This idea of perpetual discussion being a tool of oppression towards Palestinians was certainly not directed at anything specific. Like all discussions regarding human rights and their violations, the conversation is not localized, but global, affecting all people. The point struck incredibly close to home for me. Earlier in 2021, the Palestinian struggle gained global notoriety due to the eviction of Palestinians in Sheikh Jarrah, leading to a rally of Cornellians sympathetic to the cause, organized by Prof. Eric Cheyfitz and members of Students for Justice in Palestine, at which others and I gave speeches. Cornell’s response to our voices left much to be desired.
The focus was both local and international at Thursday’s S.A. meeting, as representatives wrapped up end-of-year business, like reallocating funding and swearing in new members, and confronted escalating violence in Israel as conversations have rippled across campus.
Cornell is a tough place. Each semester often feels increasingly more trying. Last semester was particularly difficult because of three little letters: BDS, which stand for the movement to Boycott, Divest and Sanction Israel, a country to which many Cornellians, including myself, feel deeply connected. For those new to campus, the “divestment” campaign that was brought to the Student Assembly claimed to start conversations about the century-old Israeli-Palestinian conflict, a worthwhile goal that I share. Instead, after many twists and turns last semester, including President Martha Pollack’s principled rejection of BDS and the paralysis of student government for most of the semester, BDS caused a deep rift in the campus culture and was defeated.
Cornell, an intellectual Garden of Eden, has been my “home away from home” for three miraculous semesters. There is only one other paradisiacal location on earth that is as close to my heart as the Big Red: The State of Israel. I deferred my enrollment to Cornell, resisting the allure of its 25-acre Botanic Gardens, to take a gap year at the Hebrew University of Jerusalem, with its similarly alluring 25-dunams Botanical Garden on Mount Scopus. The miracle of a “nation reborn,” as Israeli author Daniel Gordis characterizes the return of the Jewish people to their homeland, lies at the heart of my deep connection to the State of Israel. I was accepted to Cornell nineteen years after having been born in the Weill Cornell Medical Center; Big Red was my destiny.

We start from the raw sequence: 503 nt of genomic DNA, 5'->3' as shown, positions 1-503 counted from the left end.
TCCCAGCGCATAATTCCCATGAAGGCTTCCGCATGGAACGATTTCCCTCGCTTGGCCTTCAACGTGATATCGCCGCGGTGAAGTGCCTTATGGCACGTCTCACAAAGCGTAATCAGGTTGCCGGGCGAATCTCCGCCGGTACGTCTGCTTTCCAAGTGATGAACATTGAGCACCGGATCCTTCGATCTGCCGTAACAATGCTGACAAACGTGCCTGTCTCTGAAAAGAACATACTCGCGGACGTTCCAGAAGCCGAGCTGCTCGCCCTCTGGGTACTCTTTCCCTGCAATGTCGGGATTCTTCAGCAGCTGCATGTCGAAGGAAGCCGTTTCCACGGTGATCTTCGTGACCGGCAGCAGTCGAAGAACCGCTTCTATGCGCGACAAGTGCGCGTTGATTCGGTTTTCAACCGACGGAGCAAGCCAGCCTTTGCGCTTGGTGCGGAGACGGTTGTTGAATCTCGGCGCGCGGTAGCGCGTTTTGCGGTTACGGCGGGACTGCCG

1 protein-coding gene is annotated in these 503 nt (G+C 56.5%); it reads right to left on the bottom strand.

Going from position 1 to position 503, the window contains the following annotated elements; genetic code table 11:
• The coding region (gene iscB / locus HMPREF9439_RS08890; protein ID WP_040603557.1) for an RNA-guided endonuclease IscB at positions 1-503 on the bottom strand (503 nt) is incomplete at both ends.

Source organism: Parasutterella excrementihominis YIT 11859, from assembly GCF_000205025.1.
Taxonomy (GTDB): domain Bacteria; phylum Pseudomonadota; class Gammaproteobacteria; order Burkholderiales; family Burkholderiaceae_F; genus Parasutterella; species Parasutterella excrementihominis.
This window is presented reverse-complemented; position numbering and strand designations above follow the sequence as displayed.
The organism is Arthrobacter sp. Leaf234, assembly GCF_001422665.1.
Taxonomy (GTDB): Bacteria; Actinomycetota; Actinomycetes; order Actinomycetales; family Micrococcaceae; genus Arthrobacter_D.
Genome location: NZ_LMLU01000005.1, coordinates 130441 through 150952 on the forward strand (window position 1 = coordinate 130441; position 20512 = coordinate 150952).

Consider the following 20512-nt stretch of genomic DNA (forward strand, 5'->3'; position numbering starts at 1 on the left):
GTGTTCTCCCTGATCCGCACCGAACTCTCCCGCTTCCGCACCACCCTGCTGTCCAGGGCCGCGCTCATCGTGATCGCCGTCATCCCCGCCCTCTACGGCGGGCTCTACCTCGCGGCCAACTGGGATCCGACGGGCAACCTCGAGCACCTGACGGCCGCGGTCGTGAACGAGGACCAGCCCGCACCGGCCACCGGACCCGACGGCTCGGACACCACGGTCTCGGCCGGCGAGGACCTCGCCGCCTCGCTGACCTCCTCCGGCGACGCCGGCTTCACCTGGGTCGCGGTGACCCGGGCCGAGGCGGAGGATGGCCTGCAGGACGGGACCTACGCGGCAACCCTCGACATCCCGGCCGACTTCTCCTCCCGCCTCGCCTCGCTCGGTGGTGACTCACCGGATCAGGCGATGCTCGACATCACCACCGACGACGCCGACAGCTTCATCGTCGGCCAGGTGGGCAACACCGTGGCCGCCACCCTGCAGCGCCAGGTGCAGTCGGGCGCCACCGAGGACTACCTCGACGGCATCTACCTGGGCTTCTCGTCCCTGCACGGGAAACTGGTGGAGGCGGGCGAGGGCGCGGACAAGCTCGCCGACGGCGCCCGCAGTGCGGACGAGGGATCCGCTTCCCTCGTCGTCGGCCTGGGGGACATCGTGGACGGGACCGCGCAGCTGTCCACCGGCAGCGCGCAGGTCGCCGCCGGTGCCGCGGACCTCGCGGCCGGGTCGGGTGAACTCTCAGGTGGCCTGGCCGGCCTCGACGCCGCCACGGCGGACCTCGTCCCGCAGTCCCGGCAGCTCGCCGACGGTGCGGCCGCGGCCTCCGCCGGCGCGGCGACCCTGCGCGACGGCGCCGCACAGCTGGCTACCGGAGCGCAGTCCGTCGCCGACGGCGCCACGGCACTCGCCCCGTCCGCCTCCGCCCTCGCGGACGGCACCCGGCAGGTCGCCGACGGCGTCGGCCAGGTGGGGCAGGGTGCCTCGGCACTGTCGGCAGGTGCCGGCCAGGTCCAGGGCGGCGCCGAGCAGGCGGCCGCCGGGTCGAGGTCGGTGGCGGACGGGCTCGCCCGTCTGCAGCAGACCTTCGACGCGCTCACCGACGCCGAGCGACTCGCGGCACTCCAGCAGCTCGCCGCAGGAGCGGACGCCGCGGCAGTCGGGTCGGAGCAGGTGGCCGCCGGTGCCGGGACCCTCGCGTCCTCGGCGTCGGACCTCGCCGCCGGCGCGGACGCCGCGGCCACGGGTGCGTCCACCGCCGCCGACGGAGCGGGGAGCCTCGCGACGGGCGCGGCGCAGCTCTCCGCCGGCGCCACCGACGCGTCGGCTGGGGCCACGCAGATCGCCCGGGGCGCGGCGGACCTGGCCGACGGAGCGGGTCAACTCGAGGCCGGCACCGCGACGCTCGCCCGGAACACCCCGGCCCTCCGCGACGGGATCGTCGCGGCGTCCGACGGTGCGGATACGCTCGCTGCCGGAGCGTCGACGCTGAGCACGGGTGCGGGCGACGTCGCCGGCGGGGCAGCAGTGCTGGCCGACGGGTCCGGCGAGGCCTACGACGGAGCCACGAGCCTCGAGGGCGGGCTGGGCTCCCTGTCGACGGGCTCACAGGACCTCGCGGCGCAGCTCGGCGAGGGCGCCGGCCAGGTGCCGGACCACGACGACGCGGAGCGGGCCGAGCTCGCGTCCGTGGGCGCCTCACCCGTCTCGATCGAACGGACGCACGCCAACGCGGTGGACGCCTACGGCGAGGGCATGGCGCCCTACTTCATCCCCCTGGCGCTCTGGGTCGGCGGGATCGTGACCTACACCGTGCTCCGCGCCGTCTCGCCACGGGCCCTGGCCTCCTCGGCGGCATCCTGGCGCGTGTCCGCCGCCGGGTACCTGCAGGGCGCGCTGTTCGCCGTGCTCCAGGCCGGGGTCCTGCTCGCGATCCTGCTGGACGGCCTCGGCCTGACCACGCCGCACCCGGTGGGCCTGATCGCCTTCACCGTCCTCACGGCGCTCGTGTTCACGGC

Last Sunday, Rep. Ilhan Omar (D-Minn.) tweeted, “It’s all about the Benjamins baby” in her flippant criticism of the American Israel Public Affairs Committee’s control over U.S. foreign policy on Israel. She has since been in hot water for her anti-Israel stance and anti-Semitic tweets, which buy into the long-standing trope of Jewish corruption and Jewish money in politics. Speaker Nancy Pelosi and the entire Democratic House leadership condemned her comments and President Trump called for Omar’s resignation. Omar apologized on the same day, again via Twitter. But the hullabaloo over her stance on Israel is just beginning.
As a former advisor to Palestinian president Mahmoud Abbas and a member of the Palestinian negotiating team during the 2000 Camp David Summit on Israeli-Palestinian peace, Omari offered a behind-the-scenes look into the peace process.
It is often noted that young American Jews are far more conservative when it comes to the Israeli conflict than they are in any other realm. Non-interventionist across the rest of the world, people of my demographic will gladly support massive military support for the state of Israel, whose governing coalition seems presently disinterested in any immediate peaceful resolution. In a variety of ways, the American left is full of young Jews who find common ground with conservatives on this particular issue. And the explanation that is consistently offered seems simple, that they are aligning with their faith. But upon closer examination this doesn’t really make very much sense.